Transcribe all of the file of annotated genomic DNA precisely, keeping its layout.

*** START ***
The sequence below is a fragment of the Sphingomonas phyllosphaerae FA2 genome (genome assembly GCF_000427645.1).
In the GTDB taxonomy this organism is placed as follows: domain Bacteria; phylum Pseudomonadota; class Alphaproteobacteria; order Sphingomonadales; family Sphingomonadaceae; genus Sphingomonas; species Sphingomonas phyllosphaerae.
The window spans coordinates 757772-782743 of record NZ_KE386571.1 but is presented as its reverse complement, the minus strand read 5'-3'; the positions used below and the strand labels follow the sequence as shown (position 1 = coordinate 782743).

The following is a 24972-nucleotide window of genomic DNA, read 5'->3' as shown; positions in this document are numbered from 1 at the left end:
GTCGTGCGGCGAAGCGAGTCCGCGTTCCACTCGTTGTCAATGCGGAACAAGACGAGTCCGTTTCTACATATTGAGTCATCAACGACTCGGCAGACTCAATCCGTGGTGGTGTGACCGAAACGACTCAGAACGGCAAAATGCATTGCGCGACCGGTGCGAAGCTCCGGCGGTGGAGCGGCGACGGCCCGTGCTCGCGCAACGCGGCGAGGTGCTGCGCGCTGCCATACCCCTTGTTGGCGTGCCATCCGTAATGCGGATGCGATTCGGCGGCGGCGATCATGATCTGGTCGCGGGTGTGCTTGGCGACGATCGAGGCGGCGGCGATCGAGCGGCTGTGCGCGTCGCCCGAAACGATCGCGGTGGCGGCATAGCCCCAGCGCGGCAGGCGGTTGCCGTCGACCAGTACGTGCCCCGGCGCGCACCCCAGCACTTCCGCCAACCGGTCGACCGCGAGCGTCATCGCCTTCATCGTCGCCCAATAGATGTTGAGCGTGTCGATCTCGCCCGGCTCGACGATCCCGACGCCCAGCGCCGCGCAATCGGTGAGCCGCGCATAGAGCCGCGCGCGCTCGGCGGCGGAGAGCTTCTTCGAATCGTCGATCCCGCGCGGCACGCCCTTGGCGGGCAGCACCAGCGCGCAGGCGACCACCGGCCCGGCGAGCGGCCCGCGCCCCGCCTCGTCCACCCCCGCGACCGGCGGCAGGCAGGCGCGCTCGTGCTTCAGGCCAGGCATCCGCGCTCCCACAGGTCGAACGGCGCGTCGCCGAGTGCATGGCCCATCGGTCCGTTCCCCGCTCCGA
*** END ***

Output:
The sequence below is a fragment of the Sphingomonas phyllosphaerae FA2 genome (genome assembly GCF_000427645.1).
In the GTDB taxonomy this organism is placed as follows: domain Bacteria; phylum Pseudomonadota; class Alphaproteobacteria; order Sphingomonadales; family Sphingomonadaceae; genus Sphingomonas; species Sphingomonas phyllosphaerae.
The window spans coordinates 757772-782743 of record NZ_KE386571.1 but is presented as its reverse complement, the minus strand read 5'-3'; the positions used below and the strand labels follow the sequence as shown (position 1 = coordinate 782743).

The following is a 24972-nucleotide window of genomic DNA, read 5'->3' as shown; positions in this document are numbered from 1 at the left end:
GTCGTGCGGCGAAGCGAGTCCGCGTTCCACTCGTTGTCAATGCGGAACAAGACGAGTCCGTTTCTACATATTGAGTCATCAACGACTCGGCAGACTCAATCCGTGGTGGTGTGACCGAAACGACTCAGAACGGCAAAATGCATTGCGCGACCGGTGCGAAGCTCCGGCGGTGGAGCGGCGACGGCCCGTGCTCGCGCAACGCGGCGAGGTGCTGCGCGCTGCCATACCCCTTGTTGGCGTGCCATCCGTAATGCGGATGCGATTCGGCGGCGGCGATCATGATCTGGTCGCGGGTGTGCTTGGCGACGATCGAGGCGGCGGCGATCGAGCGGCTGTGCGCGTCGCCCGAAACGATCGCGGTGGCGGCATAGCCCCAGCGCGGCAGGCGGTTGCCGTCGACCAGTACGTGCCCCGGCGCGCACCCCAGCACTTCCGCCAACCGGTCGACCGCGAGCGTCATCGCCTTCATCGTCGCCCAATAGATGTTGAGCGTGTCGATCTCGCCCGGCTCGACGATCCCGACGCCCAGCGCCGCGCAATCGGTGAGCCGCGCATAGAGCCGCGCGCGCTCGGCGGCGGAGAGCTTCTTCGAATCGTCGATCCCGCGCGGCACGCCCTTGGCGGGCAGCACCAGCGCGCAGGCGACCACCGGCCCGGCGAGCGGCCCGCGCCCCGCCTCGTCCACCCCCGCGACCGGCGGCAGGCAGGCGCGCTCGTGCTTCAGGCCAGGCATCCGCGCTCCCACAGGTCGAACGGCGCGTCGCCGAGTGCATGGCCCATCGGTCCGTTCCCCGCTCCGA